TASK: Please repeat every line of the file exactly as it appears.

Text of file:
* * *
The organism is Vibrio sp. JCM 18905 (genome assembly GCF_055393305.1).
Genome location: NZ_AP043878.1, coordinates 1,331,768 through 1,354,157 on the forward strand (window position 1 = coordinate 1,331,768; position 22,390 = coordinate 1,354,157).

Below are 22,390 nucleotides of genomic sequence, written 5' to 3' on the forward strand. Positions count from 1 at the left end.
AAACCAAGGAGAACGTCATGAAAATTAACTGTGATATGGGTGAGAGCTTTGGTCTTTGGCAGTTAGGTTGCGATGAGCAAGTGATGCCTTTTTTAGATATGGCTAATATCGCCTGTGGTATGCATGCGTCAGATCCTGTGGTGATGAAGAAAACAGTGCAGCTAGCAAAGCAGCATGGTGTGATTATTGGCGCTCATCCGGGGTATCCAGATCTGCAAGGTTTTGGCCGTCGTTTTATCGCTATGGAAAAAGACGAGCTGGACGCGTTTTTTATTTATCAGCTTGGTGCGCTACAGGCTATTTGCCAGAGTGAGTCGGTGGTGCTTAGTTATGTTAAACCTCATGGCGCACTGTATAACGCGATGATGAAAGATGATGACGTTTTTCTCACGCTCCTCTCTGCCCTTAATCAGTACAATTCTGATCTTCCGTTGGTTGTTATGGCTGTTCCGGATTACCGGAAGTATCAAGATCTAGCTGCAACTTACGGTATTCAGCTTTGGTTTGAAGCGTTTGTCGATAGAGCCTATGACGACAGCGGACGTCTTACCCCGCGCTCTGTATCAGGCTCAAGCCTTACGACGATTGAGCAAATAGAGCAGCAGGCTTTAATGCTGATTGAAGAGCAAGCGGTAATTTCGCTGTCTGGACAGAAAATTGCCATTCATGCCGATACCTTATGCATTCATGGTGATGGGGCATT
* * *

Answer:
The organism is Vibrio sp. JCM 18905 (genome assembly GCF_055393305.1).
Genome location: NZ_AP043878.1, coordinates 1,331,768 through 1,354,157 on the forward strand (window position 1 = coordinate 1,331,768; position 22,390 = coordinate 1,354,157).

Below are 22,390 nucleotides of genomic sequence, written 5' to 3' on the forward strand. Positions count from 1 at the left end.
AAACCAAGGAGAACGTCATGAAAATTAACTGTGATATGGGTGAGAGCTTTGGTCTTTGGCAGTTAGGTTGCGATGAGCAAGTGATGCCTTTTTTAGATATGGCTAATATCGCCTGTGGTATGCATGCGTCAGATCCTGTGGTGATGAAGAAAACAGTGCAGCTAGCAAAGCAGCATGGTGTGATTATTGGCGCTCATCCGGGGTATCCAGATCTGCAAGGTTTTGGCCGTCGTTTTATCGCTATGGAAAAAGACGAGCTGGACGCGTTTTTTATTTATCAGCTTGGTGCGCTACAGGCTATTTGCCAGAGTGAGTCGGTGGTGCTTAGTTATGTTAAACCTCATGGCGCACTGTATAACGCGATGATGAAAGATGATGACGTTTTTCTCACGCTCCTCTCTGCCCTTAATCAGTACAATTCTGATCTTCCGTTGGTTGTTATGGCTGTTCCGGATTACCGGAAGTATCAAGATCTAGCTGCAACTTACGGTATTCAGCTTTGGTTTGAAGCGTTTGTCGATAGAGCCTATGACGACAGCGGACGTCTTACCCCGCGCTCTGTATCAGGCTCAAGCCTTACGACGATTGAGCAAATAGAGCAGCAGGCTTTAATGCTGATTGAAGAGCAAGCGGTAATTTCGCTGTCTGGACAGAAAATTGCCATTCATGCCGATACCTTATGCATTCATGGTGATGGGGCATT